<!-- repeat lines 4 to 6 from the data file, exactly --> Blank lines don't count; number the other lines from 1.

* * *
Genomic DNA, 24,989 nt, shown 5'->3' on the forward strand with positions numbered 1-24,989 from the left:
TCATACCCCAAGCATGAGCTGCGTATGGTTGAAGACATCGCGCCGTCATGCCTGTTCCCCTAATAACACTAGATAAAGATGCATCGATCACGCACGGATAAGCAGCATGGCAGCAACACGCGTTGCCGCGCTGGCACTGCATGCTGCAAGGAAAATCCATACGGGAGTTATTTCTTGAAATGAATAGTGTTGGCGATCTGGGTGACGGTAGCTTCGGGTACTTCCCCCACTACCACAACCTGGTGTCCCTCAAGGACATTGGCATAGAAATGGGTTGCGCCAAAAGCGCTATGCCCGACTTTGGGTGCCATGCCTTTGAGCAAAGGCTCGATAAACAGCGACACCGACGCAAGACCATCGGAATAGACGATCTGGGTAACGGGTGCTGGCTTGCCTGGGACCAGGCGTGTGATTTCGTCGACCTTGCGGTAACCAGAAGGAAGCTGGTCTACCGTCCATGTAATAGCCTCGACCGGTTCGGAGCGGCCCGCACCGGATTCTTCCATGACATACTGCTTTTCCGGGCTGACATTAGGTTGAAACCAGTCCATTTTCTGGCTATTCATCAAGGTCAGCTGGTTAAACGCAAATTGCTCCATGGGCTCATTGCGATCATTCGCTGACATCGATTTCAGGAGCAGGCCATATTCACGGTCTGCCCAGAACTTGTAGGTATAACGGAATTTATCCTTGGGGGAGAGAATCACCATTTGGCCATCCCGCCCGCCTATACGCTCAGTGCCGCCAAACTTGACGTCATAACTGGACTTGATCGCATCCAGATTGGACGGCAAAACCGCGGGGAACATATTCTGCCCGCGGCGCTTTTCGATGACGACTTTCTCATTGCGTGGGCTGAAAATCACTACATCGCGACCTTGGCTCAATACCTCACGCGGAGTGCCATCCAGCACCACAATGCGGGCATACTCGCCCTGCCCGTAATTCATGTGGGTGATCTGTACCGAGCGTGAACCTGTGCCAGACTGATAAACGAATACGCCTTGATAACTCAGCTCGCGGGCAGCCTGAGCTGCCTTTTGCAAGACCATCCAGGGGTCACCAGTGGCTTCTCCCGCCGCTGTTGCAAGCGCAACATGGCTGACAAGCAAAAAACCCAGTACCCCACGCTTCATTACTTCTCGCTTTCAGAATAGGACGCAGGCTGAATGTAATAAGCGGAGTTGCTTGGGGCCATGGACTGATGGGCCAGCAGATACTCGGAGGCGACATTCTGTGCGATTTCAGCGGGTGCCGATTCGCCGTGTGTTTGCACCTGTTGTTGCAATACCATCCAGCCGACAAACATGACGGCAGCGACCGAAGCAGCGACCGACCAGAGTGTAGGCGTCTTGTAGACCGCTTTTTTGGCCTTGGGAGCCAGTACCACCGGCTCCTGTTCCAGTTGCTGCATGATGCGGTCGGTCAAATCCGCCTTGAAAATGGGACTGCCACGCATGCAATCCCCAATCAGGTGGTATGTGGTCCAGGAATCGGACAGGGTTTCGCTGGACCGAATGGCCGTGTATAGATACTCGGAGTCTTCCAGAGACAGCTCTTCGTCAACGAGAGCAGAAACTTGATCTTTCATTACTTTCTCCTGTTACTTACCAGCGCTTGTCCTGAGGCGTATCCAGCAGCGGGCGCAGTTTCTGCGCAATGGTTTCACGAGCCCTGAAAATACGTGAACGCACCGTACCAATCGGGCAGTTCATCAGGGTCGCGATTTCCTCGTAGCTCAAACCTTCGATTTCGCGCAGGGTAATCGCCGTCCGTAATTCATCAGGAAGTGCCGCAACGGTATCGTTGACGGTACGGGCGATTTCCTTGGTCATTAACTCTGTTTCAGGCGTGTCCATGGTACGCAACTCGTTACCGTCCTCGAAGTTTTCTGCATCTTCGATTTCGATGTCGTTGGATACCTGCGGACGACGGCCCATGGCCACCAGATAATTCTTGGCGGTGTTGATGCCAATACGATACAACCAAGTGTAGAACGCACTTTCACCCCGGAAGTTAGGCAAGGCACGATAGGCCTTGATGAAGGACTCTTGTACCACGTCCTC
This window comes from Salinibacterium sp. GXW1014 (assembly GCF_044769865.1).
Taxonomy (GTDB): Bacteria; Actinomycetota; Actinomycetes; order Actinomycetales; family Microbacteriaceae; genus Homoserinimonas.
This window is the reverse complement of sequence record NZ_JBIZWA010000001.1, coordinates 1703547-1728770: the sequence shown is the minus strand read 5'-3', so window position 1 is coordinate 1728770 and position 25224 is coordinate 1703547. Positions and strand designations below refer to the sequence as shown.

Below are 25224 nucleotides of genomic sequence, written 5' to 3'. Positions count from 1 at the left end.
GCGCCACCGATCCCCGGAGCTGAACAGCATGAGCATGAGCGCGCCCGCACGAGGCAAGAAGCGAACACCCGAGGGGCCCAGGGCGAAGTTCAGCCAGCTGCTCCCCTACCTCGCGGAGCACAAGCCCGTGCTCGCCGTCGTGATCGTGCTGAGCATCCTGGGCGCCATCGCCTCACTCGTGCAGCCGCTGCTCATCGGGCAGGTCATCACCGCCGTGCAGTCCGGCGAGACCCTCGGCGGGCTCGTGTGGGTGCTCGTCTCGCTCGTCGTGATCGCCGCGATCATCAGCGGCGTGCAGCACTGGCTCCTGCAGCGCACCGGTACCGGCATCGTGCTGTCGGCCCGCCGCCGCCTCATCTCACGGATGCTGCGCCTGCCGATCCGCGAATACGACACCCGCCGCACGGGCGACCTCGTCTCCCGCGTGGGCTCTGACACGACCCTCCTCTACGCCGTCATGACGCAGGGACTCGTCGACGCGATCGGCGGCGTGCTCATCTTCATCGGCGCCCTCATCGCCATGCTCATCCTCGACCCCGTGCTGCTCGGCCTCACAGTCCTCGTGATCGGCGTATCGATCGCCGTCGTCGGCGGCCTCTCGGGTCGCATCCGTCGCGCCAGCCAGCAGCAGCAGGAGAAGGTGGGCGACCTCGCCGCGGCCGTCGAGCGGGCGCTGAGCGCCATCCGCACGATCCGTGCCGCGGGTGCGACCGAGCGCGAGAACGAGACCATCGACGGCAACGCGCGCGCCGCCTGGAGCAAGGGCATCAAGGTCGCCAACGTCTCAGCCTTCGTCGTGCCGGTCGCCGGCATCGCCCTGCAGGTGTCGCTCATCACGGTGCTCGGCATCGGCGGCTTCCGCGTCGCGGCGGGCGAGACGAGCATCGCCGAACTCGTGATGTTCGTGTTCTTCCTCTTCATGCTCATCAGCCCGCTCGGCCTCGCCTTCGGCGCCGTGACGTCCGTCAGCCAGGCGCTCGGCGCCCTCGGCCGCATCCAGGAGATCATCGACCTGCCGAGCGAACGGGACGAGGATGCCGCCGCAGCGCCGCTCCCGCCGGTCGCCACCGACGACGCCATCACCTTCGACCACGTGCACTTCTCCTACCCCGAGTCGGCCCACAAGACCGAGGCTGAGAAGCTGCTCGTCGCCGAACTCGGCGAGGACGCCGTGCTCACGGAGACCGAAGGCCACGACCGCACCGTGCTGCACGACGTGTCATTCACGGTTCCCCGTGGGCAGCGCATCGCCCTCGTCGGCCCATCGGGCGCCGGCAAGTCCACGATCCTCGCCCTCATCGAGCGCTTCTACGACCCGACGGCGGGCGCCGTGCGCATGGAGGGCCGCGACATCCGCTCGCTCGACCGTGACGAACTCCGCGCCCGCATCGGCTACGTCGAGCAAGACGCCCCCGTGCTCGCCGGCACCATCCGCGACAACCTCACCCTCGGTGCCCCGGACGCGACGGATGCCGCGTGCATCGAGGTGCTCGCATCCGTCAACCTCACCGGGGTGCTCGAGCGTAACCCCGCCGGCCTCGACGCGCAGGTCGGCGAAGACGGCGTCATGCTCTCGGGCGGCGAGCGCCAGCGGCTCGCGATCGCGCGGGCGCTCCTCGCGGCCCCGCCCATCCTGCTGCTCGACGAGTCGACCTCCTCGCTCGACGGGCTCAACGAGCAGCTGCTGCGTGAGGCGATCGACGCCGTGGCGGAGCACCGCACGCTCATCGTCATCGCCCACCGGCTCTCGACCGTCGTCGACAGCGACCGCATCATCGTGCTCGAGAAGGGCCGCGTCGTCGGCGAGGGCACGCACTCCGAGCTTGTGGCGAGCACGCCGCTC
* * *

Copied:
Taxonomy (GTDB): Bacteria; Actinomycetota; Actinomycetes; order Actinomycetales; family Microbacteriaceae; genus Homoserinimonas.
This window is the reverse complement of sequence record NZ_JBIZWA010000001.1, coordinates 1703547-1728770: the sequence shown is the minus strand read 5'-3', so window position 1 is coordinate 1728770 and position 25224 is coordinate 1703547. Positions and strand designations below refer to the sequence as shown.

Below are 25224 nucleotides of genomic sequence, written 5' to 3'. Positions count from 1 at the left end.